It's clear that bringing the game to the Expo and getting feedback from the public was very important to both Bithell and the game's development cycle, so I ask him whether the show has provided him and the team with any specific things that they need to change in the final game. He immediately cites the example of the Bugle, an item in the demo which you can launch by holding down the mouse button until it reaches the place you want it to go, and it then emits a noise at the point you released the mouse button. I had to have this explained to me by Peters while I was playing since there was no in-game explanation; it seems I wasn't alone, either.
"When 90 per cent of players don't get something, that's not players being stupid," says Bithell humbly. "That's me getting something wrong. But that's good; that's exactly why we brought the game here, to get that sort of feedback. It's like playtesting on a massive scale -- lots of people spotting problems so we can fix them as soon as possible."
Each time I've passed Bithell's booth at the Expo, I've seen a steady flow of people playing the game, so there's been plenty of potential for helpful feedback. I turn the conversation to the topic of promoting the game and getting the word out -- has it been difficult to attract attention for Volume?
"Thomas Was Alone came from nowhere," Bithell explains. "I was having to trawl websites for their contact details and beg them for coverage. And it was a tough sell because, well, Thomas is a rectangle.
"With Volume, it's been a little easier," he continues. "Because Thomas ended up being so well received, I've been able to build up relationships. I want to make sure I get the word out to a broad range of people, including the press -- many members of the press still have an issue with discovering indies. At the same time, I'm aware that Volume is a much more niche title than Thomas and probably won't sell as well; that's fine, though, since Thomas did so much better than we expected."
Part of Thomas' success can be attributed to the fact it was picked up by Sony's Shahid Ahmad and featured on both PS3 and Vita. Like most of the developers I've spoken to at the Expo, Bithell has nothing but effusive praise for Ahmad and his enthusiasm towards the indie community. "It's always a lovely recharge to go down to Sony HQ and spend an hour or two talking to Shahid," he says, cheerfully.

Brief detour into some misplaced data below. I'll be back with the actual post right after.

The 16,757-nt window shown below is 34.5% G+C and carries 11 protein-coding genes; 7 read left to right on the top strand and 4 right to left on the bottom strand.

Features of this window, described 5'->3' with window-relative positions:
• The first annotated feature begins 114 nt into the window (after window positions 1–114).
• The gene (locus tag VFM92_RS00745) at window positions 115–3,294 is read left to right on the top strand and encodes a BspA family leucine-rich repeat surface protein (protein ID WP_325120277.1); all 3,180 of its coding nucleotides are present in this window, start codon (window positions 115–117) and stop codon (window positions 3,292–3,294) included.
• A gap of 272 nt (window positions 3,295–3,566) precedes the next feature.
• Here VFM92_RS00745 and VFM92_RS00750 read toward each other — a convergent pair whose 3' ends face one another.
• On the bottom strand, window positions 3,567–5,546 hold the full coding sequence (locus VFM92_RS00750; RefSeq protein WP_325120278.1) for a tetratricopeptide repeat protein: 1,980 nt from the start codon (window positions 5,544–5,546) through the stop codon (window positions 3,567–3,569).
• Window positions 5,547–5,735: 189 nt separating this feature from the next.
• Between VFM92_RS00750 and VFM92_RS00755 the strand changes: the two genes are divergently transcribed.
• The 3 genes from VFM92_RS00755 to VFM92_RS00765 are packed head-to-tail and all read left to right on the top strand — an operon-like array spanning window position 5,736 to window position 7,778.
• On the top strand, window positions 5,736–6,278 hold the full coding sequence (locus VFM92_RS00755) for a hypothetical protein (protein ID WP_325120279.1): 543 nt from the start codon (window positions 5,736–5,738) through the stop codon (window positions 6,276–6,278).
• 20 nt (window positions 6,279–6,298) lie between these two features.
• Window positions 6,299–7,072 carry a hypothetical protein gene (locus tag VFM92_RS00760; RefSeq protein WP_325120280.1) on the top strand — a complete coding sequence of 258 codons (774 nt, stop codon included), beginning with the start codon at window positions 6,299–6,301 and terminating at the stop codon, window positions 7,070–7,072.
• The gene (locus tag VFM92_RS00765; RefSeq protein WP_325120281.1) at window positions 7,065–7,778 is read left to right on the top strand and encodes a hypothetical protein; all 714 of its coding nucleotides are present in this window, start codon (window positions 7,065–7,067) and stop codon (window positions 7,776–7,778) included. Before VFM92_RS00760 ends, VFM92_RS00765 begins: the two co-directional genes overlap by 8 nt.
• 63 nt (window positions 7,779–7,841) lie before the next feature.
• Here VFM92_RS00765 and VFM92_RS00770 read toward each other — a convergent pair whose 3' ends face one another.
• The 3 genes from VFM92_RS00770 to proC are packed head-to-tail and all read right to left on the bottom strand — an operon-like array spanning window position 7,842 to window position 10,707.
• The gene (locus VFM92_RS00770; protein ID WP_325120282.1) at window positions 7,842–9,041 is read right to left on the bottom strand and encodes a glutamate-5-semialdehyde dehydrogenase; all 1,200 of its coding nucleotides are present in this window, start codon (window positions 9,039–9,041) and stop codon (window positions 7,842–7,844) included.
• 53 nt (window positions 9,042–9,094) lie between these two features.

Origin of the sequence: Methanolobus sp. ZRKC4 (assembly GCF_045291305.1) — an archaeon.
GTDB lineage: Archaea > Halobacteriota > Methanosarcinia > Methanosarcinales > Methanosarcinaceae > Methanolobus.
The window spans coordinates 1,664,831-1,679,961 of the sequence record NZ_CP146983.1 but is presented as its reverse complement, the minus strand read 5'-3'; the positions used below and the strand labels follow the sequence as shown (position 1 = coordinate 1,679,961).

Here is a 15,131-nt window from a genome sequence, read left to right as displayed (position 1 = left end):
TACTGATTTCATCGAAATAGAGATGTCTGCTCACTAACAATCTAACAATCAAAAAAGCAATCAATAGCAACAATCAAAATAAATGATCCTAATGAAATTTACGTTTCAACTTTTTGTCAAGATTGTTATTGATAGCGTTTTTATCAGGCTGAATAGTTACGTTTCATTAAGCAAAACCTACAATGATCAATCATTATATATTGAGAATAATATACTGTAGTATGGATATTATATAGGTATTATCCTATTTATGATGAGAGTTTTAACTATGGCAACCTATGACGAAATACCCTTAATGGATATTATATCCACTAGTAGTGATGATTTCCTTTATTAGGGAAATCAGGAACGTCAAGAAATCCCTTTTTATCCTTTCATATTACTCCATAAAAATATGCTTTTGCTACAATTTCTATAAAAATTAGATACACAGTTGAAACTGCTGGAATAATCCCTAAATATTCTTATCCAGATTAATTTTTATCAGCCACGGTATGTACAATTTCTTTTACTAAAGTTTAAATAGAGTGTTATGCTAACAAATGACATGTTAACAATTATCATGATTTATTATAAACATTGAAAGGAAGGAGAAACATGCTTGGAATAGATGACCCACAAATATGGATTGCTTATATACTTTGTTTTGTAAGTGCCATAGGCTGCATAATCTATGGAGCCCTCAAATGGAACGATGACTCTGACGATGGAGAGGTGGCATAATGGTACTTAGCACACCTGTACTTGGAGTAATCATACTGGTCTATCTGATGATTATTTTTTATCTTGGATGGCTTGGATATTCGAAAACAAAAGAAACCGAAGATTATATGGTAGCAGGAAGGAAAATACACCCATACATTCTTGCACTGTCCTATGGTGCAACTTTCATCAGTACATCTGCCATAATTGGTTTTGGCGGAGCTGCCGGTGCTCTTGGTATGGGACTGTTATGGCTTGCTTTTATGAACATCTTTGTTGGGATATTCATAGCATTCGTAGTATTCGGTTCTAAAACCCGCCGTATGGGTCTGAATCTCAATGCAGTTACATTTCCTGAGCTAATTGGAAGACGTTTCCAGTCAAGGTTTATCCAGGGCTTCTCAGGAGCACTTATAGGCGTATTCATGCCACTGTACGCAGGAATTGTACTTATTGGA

What about Microsoft and Nintendo, though? Both of them are clearly making something of a push for the indie market, but are they too late to get a piece of the pie?
"We've been talking to both Microsoft and Nintendo," says Bithell, "but Sony started the conversation. They had this problem a few months back where they wanted more Vita games, so they reached out to indie developers to help make more Vita games. Then when PS4 momentum started, they talked to those same indies to get their games on the new platform. Microsoft came along a little later, and Nintendo, too; over the next year, you'll definitely see a lot of indie stuff coming to Microsoft and Nintendo -- including some of mine -- but Sony got the jump on them both."
Our time sadly up by this point, I ask Bithell if there's any last things he'd like to share.
"Only a reminder that we're revealing the story in a few weeks at GameCity," he says. "And that I really hope people will be excited for Volume." Having played it, I certainly am, and you should be too.
Volume will launch in 2014 for PC, PlayStation 4 and Vita.
This article may contain links to online retail stores. If you click on one and buy the product we may receive a small commission. For more information, go here.